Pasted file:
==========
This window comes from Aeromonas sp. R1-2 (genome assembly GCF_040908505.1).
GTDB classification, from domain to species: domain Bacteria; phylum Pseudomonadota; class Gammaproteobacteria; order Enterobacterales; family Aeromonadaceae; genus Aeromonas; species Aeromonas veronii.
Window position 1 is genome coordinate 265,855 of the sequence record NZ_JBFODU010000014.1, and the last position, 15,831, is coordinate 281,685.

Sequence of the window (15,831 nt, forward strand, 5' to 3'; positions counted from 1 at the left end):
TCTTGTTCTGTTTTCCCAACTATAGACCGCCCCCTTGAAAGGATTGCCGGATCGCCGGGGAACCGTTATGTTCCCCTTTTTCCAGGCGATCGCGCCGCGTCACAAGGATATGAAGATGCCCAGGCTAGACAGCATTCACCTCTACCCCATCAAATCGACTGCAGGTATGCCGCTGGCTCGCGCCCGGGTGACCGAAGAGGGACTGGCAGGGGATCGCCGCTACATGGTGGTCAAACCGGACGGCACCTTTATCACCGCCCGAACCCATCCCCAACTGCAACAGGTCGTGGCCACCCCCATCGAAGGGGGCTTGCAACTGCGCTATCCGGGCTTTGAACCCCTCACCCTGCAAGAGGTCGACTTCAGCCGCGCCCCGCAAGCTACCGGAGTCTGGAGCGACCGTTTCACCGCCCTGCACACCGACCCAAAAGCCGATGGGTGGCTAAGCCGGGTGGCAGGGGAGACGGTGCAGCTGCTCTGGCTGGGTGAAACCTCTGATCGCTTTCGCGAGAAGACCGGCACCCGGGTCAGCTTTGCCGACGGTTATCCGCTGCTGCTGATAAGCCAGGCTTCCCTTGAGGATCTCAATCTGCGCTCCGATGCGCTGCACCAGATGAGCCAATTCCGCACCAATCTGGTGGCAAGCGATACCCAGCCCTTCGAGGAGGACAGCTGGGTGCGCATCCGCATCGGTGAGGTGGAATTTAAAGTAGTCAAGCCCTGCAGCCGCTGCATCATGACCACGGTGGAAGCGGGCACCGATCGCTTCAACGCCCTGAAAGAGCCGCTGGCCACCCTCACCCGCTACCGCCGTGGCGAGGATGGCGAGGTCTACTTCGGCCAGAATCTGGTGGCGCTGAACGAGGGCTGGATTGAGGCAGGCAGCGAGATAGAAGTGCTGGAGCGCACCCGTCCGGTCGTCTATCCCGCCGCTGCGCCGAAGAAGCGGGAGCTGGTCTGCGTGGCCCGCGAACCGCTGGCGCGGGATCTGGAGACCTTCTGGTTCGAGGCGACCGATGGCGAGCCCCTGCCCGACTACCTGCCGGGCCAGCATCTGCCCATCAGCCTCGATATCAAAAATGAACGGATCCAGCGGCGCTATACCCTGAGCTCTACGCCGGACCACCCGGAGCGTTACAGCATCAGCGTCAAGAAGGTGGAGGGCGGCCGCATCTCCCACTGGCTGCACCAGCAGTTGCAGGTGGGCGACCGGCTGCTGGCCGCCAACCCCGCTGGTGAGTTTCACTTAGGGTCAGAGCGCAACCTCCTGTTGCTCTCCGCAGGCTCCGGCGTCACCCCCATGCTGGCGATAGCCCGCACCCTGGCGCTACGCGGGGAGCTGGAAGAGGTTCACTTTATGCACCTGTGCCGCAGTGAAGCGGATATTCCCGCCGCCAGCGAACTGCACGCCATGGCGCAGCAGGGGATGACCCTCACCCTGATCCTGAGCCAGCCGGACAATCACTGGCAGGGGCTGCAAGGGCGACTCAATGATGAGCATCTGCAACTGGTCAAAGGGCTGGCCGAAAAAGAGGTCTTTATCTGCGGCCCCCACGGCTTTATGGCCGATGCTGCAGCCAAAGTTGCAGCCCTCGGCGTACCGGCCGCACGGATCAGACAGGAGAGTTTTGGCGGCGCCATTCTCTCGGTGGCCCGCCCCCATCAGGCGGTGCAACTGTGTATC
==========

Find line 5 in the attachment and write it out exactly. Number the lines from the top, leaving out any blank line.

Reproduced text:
TCTTGTTCTGTTTTCCCAACTATAGACCGCCCCCTTGAAAGGATTGCCGGATCGCCGGGGAACCGTTATGTTCCCCTTTTTCCAGGCGATCGCGCCGCGTCACAAGGATATGAAGATGCCCAGGCTAGACAGCATTCACCTCTACCCCATCAAATCGACTGCAGGTATGCCGCTGGCTCGCGCCCGGGTGACCGAAGAGGGACTGGCAGGGGATCGCCGCTACATGGTGGTCAAACCGGACGGCACCTTTATCACCGCCCGAACCCATCCCCAACTGCAACAGGTCGTGGCCACCCCCATCGAAGGGGGCTTGCAACTGCGCTATCCGGGCTTTGAACCCCTCACCCTGCAAGAGGTCGACTTCAGCCGCGCCCCGCAAGCTACCGGAGTCTGGAGCGACCGTTTCACCGCCCTGCACACCGACCCAAAAGCCGATGGGTGGCTAAGCCGGGTGGCAGGGGAGACGGTGCAGCTGCTCTGGCTGGGTGAAACCTCTGATCGCTTTCGCGAGAAGACCGGCACCCGGGTCAGCTTTGCCGACGGTTATCCGCTGCTGCTGATAAGCCAGGCTTCCCTTGAGGATCTCAATCTGCGCTCCGATGCGCTGCACCAGATGAGCCAATTCCGCACCAATCTGGTGGCAAGCGATACCCAGCCCTTCGAGGAGGACAGCTGGGTGCGCATCCGCATCGGTGAGGTGGAATTTAAAGTAGTCAAGCCCTGCAGCCGCTGCATCATGACCACGGTGGAAGCGGGCACCGATCGCTTCAACGCCCTGAAAGAGCCGCTGGCCACCCTCACCCGCTACCGCCGTGGCGAGGATGGCGAGGTCTACTTCGGCCAGAATCTGGTGGCGCTGAACGAGGGCTGGATTGAGGCAGGCAGCGAGATAGAAGTGCTGGAGCGCACCCGTCCGGTCGTCTATCCCGCCGCTGCGCCGAAGAAGCGGGAGCTGGTCTGCGTGGCCCGCGAACCGCTGGCGCGGGATCTGGAGACCTTCTGGTTCGAGGCGACCGATGGCGAGCCCCTGCCCGACTACCTGCCGGGCCAGCATCTGCCCATCAGCCTCGATATCAAAAATGAACGGATCCAGCGGCGCTATACCCTGAGCTCTACGCCGGACCACCCGGAGCGTTACAGCATCAGCGTCAAGAAGGTGGAGGGCGGCCGCATCTCCCACTGGCTGCACCAGCAGTTGCAGGTGGGCGACCGGCTGCTGGCCGCCAACCCCGCTGGTGAGTTTCACTTAGGGTCAGAGCGCAACCTCCTGTTGCTCTCCGCAGGCTCCGGCGTCACCCCCATGCTGGCGATAGCCCGCACCCTGGCGCTACGCGGGGAGCTGGAAGAGGTTCACTTTATGCACCTGTGCCGCAGTGAAGCGGATATTCCCGCCGCCAGCGAACTGCACGCCATGGCGCAGCAGGGGATGACCCTCACCCTGATCCTGAGCCAGCCGGACAATCACTGGCAGGGGCTGCAAGGGCGACTCAATGATGAGCATCTGCAACTGGTCAAAGGGCTGGCCGAAAAAGAGGTCTTTATCTGCGGCCCCCACGGCTTTATGGCCGATGCTGCAGCCAAAGTTGCAGCCCTCGGCGTACCGGCCGCACGGATCAGACAGGAGAGTTTTGGCGGCGCCATTCTCTCGGTGGCCCGCCCCCATCAGGCGGTGCAACTGTGTATC